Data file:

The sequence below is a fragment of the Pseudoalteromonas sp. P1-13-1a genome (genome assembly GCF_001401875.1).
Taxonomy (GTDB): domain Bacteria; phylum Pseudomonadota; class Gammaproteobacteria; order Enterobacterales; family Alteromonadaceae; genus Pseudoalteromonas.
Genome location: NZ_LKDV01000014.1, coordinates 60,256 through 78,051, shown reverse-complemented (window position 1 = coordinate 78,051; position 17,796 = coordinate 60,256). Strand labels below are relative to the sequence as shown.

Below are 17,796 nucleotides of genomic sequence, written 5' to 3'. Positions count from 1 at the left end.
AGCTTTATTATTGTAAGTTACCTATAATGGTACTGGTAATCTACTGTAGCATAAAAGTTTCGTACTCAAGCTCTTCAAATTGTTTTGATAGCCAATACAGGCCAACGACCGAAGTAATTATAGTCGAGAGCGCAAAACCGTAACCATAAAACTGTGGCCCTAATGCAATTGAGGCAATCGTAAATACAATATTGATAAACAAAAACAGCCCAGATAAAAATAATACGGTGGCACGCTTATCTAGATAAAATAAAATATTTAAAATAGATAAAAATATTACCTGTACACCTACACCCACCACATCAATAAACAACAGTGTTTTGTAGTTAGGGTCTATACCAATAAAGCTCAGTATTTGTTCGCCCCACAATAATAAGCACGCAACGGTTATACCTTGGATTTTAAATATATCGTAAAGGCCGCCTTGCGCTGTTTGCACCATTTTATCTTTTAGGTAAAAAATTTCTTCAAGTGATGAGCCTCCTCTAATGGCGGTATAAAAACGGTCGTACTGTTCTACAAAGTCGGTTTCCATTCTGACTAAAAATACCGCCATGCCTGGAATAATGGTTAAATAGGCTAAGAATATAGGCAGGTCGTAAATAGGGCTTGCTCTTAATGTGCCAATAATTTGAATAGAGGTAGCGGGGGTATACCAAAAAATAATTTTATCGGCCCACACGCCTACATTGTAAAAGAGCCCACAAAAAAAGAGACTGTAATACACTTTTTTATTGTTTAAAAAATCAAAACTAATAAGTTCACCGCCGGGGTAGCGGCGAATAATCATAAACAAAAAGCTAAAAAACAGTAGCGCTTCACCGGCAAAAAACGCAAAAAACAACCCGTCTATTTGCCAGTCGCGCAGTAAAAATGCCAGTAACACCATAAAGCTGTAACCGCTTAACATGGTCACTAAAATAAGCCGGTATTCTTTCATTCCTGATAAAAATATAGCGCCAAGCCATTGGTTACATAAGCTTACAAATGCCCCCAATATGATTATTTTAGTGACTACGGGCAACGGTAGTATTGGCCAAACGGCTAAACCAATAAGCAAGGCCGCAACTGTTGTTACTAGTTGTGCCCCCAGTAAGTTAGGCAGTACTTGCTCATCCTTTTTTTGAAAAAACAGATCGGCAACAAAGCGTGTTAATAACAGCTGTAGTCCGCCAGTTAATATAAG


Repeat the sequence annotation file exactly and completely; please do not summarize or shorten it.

The sequence below is a fragment of the Pseudoalteromonas sp. P1-13-1a genome (genome assembly GCF_001401875.1).
Taxonomy (GTDB): domain Bacteria; phylum Pseudomonadota; class Gammaproteobacteria; order Enterobacterales; family Alteromonadaceae; genus Pseudoalteromonas.
Genome location: NZ_LKDV01000014.1, coordinates 60,256 through 78,051, shown reverse-complemented (window position 1 = coordinate 78,051; position 17,796 = coordinate 60,256). Strand labels below are relative to the sequence as shown.

Below are 17,796 nucleotides of genomic sequence, written 5' to 3'. Positions count from 1 at the left end.
AGCTTTATTATTGTAAGTTACCTATAATGGTACTGGTAATCTACTGTAGCATAAAAGTTTCGTACTCAAGCTCTTCAAATTGTTTTGATAGCCAATACAGGCCAACGACCGAAGTAATTATAGTCGAGAGCGCAAAACCGTAACCATAAAACTGTGGCCCTAATGCAATTGAGGCAATCGTAAATACAATATTGATAAACAAAAACAGCCCAGATAAAAATAATACGGTGGCACGCTTATCTAGATAAAATAAAATATTTAAAATAGATAAAAATATTACCTGTACACCTACACCCACCACATCAATAAACAACAGTGTTTTGTAGTTAGGGTCTATACCAATAAAGCTCAGTATTTGTTCGCCCCACAATAATAAGCACGCAACGGTTATACCTTGGATTTTAAATATATCGTAAAGGCCGCCTTGCGCTGTTTGCACCATTTTATCTTTTAGGTAAAAAATTTCTTCAAGTGATGAGCCTCCTCTAATGGCGGTATAAAAACGGTCGTACTGTTCTACAAAGTCGGTTTCCATTCTGACTAAAAATACCGCCATGCCTGGAATAATGGTTAAATAGGCTAAGAATATAGGCAGGTCGTAAATAGGGCTTGCTCTTAATGTGCCAATAATTTGAATAGAGGTAGCGGGGGTATACCAAAAAATAATTTTATCGGCCCACACGCCTACATTGTAAAAGAGCCCACAAAAAAAGAGACTGTAATACACTTTTTTATTGTTTAAAAAATCAAAACTAATAAGTTCACCGCCGGGGTAGCGGCGAATAATCATAAACAAAAAGCTAAAAAACAGTAGCGCTTCACCGGCAAAAAACGCAAAAAACAACCCGTCTATTTGCCAGTCGCGCAGTAAAAATGCCAGTAACACCATAAAGCTGTAACCGCTTAACATGGTCACTAAAATAAGCCGGTATTCTTTCATTCCTGATAAAAATATAGCGCCAAGCCATTGGTTACATAAGCTTACAAATGCCCCCAATATGATTATTTTAGTGACTACGGGCAACGGTAGTATTGGCCAAACGGCTAAACCAATAAGCAAGGCCGCAACTGTTGTTACTAGTTGTGCCCCCAGTAAGTTAGGCAGTACTTGCTCATCCTTTTTTTGAAAAAACAGATCGGCAACAAAGCGTGTTAATAACAGCTGTAGTCCGCCAGTTAATATAAG